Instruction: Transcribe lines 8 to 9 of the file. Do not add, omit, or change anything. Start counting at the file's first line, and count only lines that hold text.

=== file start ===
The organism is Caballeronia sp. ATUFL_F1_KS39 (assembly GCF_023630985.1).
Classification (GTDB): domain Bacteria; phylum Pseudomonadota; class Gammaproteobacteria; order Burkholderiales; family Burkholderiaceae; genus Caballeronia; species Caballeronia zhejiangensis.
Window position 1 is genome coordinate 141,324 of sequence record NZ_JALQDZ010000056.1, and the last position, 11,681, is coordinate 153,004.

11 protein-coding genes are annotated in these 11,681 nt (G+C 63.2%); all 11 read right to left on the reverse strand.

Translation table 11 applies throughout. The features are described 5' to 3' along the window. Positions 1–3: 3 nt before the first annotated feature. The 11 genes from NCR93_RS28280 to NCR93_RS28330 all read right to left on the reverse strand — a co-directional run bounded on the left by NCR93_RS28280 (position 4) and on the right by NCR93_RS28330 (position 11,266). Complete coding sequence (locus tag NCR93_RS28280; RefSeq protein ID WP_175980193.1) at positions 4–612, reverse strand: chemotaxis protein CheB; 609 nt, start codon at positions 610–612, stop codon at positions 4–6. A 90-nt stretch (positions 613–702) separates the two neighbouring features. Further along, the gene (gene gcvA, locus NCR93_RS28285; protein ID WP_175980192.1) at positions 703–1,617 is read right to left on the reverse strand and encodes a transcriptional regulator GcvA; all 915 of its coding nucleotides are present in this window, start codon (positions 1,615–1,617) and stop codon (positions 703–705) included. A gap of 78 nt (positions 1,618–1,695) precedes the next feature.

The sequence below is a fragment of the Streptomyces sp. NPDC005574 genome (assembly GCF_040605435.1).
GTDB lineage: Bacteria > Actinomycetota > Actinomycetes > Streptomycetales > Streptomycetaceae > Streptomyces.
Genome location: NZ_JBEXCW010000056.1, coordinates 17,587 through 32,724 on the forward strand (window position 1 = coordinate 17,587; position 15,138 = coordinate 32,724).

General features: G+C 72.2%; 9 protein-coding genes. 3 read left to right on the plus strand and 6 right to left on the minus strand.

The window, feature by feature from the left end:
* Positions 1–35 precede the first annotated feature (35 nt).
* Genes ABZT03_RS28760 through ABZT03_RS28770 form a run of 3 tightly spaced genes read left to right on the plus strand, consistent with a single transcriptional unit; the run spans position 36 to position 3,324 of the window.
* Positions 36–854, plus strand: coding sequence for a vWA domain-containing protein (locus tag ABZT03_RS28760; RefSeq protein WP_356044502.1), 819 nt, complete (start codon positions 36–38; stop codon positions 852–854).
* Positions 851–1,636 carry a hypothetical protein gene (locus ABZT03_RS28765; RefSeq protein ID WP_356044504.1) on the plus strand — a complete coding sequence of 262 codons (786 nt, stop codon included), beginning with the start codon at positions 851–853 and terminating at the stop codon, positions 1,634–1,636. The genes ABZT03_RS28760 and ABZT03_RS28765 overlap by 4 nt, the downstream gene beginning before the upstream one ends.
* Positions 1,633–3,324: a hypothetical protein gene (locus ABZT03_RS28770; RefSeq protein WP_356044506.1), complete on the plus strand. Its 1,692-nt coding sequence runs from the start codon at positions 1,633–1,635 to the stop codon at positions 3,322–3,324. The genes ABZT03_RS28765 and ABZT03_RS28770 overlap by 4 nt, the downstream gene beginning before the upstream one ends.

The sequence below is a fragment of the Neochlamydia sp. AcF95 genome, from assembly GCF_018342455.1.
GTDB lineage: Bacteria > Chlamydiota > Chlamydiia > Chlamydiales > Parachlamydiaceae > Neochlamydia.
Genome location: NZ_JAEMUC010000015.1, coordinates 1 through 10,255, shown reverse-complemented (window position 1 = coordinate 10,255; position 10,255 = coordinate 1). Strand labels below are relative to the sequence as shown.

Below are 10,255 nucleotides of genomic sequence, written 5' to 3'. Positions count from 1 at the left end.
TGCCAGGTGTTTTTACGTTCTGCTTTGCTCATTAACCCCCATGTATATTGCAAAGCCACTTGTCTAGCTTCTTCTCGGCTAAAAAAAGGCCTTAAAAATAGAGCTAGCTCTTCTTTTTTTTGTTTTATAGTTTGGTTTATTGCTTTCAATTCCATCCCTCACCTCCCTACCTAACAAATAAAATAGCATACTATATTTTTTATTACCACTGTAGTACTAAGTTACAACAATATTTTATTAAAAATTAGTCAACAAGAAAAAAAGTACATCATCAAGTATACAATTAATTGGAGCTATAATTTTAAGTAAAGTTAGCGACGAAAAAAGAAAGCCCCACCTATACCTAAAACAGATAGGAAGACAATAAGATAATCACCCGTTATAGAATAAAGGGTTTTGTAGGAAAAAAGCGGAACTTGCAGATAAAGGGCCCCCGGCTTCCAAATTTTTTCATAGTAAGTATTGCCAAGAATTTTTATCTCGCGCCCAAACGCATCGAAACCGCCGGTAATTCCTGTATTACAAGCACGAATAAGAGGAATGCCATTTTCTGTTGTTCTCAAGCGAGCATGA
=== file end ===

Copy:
Genome location: NZ_JBEXCW010000056.1, coordinates 17,587 through 32,724 on the forward strand (window position 1 = coordinate 17,587; position 15,138 = coordinate 32,724).

General features: G+C 72.2%; 9 protein-coding genes. 3 read left to right on the plus strand and 6 right to left on the minus strand.